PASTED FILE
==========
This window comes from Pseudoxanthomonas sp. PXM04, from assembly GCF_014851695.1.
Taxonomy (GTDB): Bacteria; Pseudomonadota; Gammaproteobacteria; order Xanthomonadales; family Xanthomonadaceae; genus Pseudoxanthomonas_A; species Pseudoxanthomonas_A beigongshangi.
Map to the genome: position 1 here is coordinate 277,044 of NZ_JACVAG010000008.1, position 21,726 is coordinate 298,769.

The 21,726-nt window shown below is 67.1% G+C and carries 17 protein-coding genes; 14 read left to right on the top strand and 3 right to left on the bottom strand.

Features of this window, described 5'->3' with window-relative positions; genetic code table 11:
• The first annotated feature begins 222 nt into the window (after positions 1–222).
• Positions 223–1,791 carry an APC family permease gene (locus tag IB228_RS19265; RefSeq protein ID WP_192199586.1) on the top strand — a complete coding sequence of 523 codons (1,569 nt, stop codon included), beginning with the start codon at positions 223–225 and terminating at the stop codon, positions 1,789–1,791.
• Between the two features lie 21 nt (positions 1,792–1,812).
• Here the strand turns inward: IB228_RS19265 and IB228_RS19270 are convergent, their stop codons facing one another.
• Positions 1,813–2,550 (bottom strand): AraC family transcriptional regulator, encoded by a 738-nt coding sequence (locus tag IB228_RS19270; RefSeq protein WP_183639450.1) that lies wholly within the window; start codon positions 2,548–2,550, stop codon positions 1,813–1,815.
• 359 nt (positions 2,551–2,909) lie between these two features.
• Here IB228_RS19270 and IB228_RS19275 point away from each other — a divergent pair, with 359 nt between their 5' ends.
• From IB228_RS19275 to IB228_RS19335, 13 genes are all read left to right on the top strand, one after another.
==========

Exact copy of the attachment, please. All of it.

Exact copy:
This window comes from Pseudoxanthomonas sp. PXM04, from assembly GCF_014851695.1.
Taxonomy (GTDB): Bacteria; Pseudomonadota; Gammaproteobacteria; order Xanthomonadales; family Xanthomonadaceae; genus Pseudoxanthomonas_A; species Pseudoxanthomonas_A beigongshangi.
Map to the genome: position 1 here is coordinate 277,044 of NZ_JACVAG010000008.1, position 21,726 is coordinate 298,769.

The 21,726-nt window shown below is 67.1% G+C and carries 17 protein-coding genes; 14 read left to right on the top strand and 3 right to left on the bottom strand.

Features of this window, described 5'->3' with window-relative positions; genetic code table 11:
• The first annotated feature begins 222 nt into the window (after positions 1–222).
• Positions 223–1,791 carry an APC family permease gene (locus tag IB228_RS19265; RefSeq protein ID WP_192199586.1) on the top strand — a complete coding sequence of 523 codons (1,569 nt, stop codon included), beginning with the start codon at positions 223–225 and terminating at the stop codon, positions 1,789–1,791.
• Between the two features lie 21 nt (positions 1,792–1,812).
• Here the strand turns inward: IB228_RS19265 and IB228_RS19270 are convergent, their stop codons facing one another.
• Positions 1,813–2,550 (bottom strand): AraC family transcriptional regulator, encoded by a 738-nt coding sequence (locus tag IB228_RS19270; RefSeq protein WP_183639450.1) that lies wholly within the window; start codon positions 2,548–2,550, stop codon positions 1,813–1,815.
• 359 nt (positions 2,551–2,909) lie between these two features.
• Here IB228_RS19270 and IB228_RS19275 point away from each other — a divergent pair, with 359 nt between their 5' ends.
• From IB228_RS19275 to IB228_RS19335, 13 genes are all read left to right on the top strand, one after another.